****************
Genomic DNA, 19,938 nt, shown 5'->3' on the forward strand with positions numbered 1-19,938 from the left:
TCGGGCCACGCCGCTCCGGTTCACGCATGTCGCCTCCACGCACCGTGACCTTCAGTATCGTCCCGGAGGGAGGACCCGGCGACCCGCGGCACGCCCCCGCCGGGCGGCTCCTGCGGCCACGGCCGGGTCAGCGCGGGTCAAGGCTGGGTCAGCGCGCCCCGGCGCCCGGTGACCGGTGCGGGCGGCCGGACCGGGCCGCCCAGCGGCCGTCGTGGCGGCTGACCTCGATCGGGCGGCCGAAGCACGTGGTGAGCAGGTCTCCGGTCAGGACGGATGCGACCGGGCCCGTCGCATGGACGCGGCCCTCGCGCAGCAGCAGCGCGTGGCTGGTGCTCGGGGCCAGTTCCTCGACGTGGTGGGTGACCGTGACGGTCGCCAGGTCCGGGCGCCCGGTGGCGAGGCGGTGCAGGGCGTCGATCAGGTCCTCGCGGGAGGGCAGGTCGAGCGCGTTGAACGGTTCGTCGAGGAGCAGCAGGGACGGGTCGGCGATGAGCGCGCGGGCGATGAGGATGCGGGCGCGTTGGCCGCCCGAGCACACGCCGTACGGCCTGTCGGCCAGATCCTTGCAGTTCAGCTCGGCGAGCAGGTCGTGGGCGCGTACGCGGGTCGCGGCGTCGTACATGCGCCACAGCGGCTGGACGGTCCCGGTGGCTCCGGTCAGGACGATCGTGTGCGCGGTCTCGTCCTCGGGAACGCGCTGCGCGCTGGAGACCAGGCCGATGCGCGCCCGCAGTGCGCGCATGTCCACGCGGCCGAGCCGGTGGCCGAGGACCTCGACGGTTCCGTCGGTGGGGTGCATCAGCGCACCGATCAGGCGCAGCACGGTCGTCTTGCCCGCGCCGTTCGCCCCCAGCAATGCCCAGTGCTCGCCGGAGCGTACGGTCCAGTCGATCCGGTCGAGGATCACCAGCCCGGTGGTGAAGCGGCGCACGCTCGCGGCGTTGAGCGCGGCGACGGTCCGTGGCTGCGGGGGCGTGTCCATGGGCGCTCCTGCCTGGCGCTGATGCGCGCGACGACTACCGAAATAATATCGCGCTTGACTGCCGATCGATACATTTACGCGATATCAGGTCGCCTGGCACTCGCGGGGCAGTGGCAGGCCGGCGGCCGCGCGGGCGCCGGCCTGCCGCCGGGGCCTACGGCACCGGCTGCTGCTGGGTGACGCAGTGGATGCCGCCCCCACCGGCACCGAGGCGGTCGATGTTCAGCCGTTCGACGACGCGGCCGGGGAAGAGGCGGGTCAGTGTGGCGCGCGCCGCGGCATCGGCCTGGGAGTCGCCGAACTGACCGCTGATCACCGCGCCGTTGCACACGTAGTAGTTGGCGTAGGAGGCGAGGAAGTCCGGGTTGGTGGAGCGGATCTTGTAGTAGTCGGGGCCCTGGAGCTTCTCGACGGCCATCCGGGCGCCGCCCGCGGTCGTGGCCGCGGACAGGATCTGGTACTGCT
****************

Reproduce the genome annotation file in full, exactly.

Genomic DNA, 19,938 nt, shown 5'->3' on the forward strand with positions numbered 1-19,938 from the left:
TCGGGCCACGCCGCTCCGGTTCACGCATGTCGCCTCCACGCACCGTGACCTTCAGTATCGTCCCGGAGGGAGGACCCGGCGACCCGCGGCACGCCCCCGCCGGGCGGCTCCTGCGGCCACGGCCGGGTCAGCGCGGGTCAAGGCTGGGTCAGCGCGCCCCGGCGCCCGGTGACCGGTGCGGGCGGCCGGACCGGGCCGCCCAGCGGCCGTCGTGGCGGCTGACCTCGATCGGGCGGCCGAAGCACGTGGTGAGCAGGTCTCCGGTCAGGACGGATGCGACCGGGCCCGTCGCATGGACGCGGCCCTCGCGCAGCAGCAGCGCGTGGCTGGTGCTCGGGGCCAGTTCCTCGACGTGGTGGGTGACCGTGACGGTCGCCAGGTCCGGGCGCCCGGTGGCGAGGCGGTGCAGGGCGTCGATCAGGTCCTCGCGGGAGGGCAGGTCGAGCGCGTTGAACGGTTCGTCGAGGAGCAGCAGGGACGGGTCGGCGATGAGCGCGCGGGCGATGAGGATGCGGGCGCGTTGGCCGCCCGAGCACACGCCGTACGGCCTGTCGGCCAGATCCTTGCAGTTCAGCTCGGCGAGCAGGTCGTGGGCGCGTACGCGGGTCGCGGCGTCGTACATGCGCCACAGCGGCTGGACGGTCCCGGTGGCTCCGGTCAGGACGATCGTGTGCGCGGTCTCGTCCTCGGGAACGCGCTGCGCGCTGGAGACCAGGCCGATGCGCGCCCGCAGTGCGCGCATGTCCACGCGGCCGAGCCGGTGGCCGAGGACCTCGACGGTTCCGTCGGTGGGGTGCATCAGCGCACCGATCAGGCGCAGCACGGTCGTCTTGCCCGCGCCGTTCGCCCCCAGCAATGCCCAGTGCTCGCCGGAGCGTACGGTCCAGTCGATCCGGTCGAGGATCACCAGCCCGGTGGTGAAGCGGCGCACGCTCGCGGCGTTGAGCGCGGCGACGGTCCGTGGCTGCGGGGGCGTGTCCATGGGCGCTCCTGCCTGGCGCTGATGCGCGCGACGACTACCGAAATAATATCGCGCTTGACTGCCGATCGATACATTTACGCGATATCAGGTCGCCTGGCACTCGCGGGGCAGTGGCAGGCCGGCGGCCGCGCGGGCGCCGGCCTGCCGCCGGGGCCTACGGCACCGGCTGCTGCTGGGTGACGCAGTGGATGCCGCCCCCACCGGCACCGAGGCGGTCGATGTTCAGCCGTTCGACGACGCGGCCGGGGAAGAGGCGGGTCAGTGTGGCGCGCGCCGCGGCATCGGCCTGGGAGTCGCCGAACTGACCGCTGATCACCGCGCCGTTGCACACGTAGTAGTTGGCGTAGGAGGCGAGGAAGTCCGGGTTGGTGGAGCGGATCTTGTAGTAGTCGGGGCCCTGGAGCTTCTCGACGGCCATCCGGGCGCCGCCCGCGGTCGTGGCCGCGGACAGGATCTGGTACTGCT